Saturday, January 22, 2011

Gann on Angst

In a recent post Kyle Gann says:

There is nothing I work so hard on as ridding my life of angst. And I do it first in my music, in hopes that that will teach me how to do it in my life….

I asked in the comments:

This makes me wonder if you like/appreciate angst in the music of others, and whether you have any thoughts on catharsis via music.

He responded with:

Interesting question. There is certainly music I like of which angst is a well-handled component, for instance Wozzeck. But I think in general, music that exudes a free-floating, unmotivated angst is music that I grow bored with easily. I can love sad, and angry, and especially depressive music, because there are always things at hand to be sad and angry and depressed about. But to express undifferentiated worry and apprehension is boring in people and I find it boring in music. Catharsis seems like a very different thing. I think about it mainly in terms of Mahler, especially his Sixth, one of my favorite works. Wouldn’t try it myself, though perhaps there’s a little of that in the finale to Custer.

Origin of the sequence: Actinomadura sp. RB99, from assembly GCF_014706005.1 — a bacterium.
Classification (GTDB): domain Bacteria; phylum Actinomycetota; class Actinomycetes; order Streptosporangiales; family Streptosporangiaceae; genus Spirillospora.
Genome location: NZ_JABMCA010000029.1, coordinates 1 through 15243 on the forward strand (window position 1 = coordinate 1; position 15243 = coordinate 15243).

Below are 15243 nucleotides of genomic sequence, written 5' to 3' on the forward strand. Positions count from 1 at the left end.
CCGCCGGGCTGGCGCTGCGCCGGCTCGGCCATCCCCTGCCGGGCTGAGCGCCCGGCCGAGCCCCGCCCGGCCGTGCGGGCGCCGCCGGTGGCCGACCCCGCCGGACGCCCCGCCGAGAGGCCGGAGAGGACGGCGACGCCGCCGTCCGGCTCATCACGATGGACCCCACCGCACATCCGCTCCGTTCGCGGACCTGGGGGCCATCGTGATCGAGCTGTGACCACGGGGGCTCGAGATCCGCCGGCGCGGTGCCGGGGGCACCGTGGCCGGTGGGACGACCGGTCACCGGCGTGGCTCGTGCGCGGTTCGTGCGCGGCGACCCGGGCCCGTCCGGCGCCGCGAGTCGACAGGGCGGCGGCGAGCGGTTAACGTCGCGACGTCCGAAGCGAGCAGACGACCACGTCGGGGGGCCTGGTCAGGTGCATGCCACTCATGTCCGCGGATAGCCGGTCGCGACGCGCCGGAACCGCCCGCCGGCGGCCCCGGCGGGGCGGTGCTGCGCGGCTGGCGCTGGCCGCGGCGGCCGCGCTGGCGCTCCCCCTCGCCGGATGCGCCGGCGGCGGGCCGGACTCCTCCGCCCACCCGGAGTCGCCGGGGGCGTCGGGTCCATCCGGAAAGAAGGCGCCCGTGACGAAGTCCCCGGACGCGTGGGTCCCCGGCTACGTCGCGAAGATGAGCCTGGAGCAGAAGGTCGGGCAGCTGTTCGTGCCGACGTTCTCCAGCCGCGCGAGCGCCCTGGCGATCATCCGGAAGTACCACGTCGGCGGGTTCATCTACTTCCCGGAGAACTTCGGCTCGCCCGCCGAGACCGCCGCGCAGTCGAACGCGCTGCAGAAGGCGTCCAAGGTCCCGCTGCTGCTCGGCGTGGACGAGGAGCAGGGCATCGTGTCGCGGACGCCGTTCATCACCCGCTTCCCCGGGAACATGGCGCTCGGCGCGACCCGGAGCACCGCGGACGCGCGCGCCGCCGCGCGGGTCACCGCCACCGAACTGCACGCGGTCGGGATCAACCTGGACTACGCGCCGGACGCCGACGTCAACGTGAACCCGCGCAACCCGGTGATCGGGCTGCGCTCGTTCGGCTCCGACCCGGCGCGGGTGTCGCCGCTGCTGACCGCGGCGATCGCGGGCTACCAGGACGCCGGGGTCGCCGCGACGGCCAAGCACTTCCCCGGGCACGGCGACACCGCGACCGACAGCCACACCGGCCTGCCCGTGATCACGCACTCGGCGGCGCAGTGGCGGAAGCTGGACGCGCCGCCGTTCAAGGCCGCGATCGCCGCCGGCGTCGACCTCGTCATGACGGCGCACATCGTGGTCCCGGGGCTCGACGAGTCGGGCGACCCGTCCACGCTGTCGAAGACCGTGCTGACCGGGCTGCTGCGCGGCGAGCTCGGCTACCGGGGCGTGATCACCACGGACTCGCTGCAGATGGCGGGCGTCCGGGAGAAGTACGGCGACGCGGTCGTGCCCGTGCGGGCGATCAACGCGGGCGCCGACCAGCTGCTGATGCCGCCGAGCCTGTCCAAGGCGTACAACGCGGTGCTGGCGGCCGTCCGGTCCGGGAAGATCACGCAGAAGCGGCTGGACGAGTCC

My feeling is that since, "there are always things at hand to be sad and angry and depressed about", I don't need music to get me to those places. There was a time I "enjoyed" listening to music that mirrored various interior turbulences, but these days I want to play and listen to music that, on balance, evokes positive rather than negative emotions. Because of that, I find myself hesitant to give myself over to the negative emotions needed to precede and set up the catharsis mechanism.

I should add that one of the reasons I'm so taken with Gann's The Planets is that the music doesn't map to emotions in ways I'm used to. There are lots of places it just sounds new and different and very engaging, but where I'd be hard pressed to say what emotion it's expressing.

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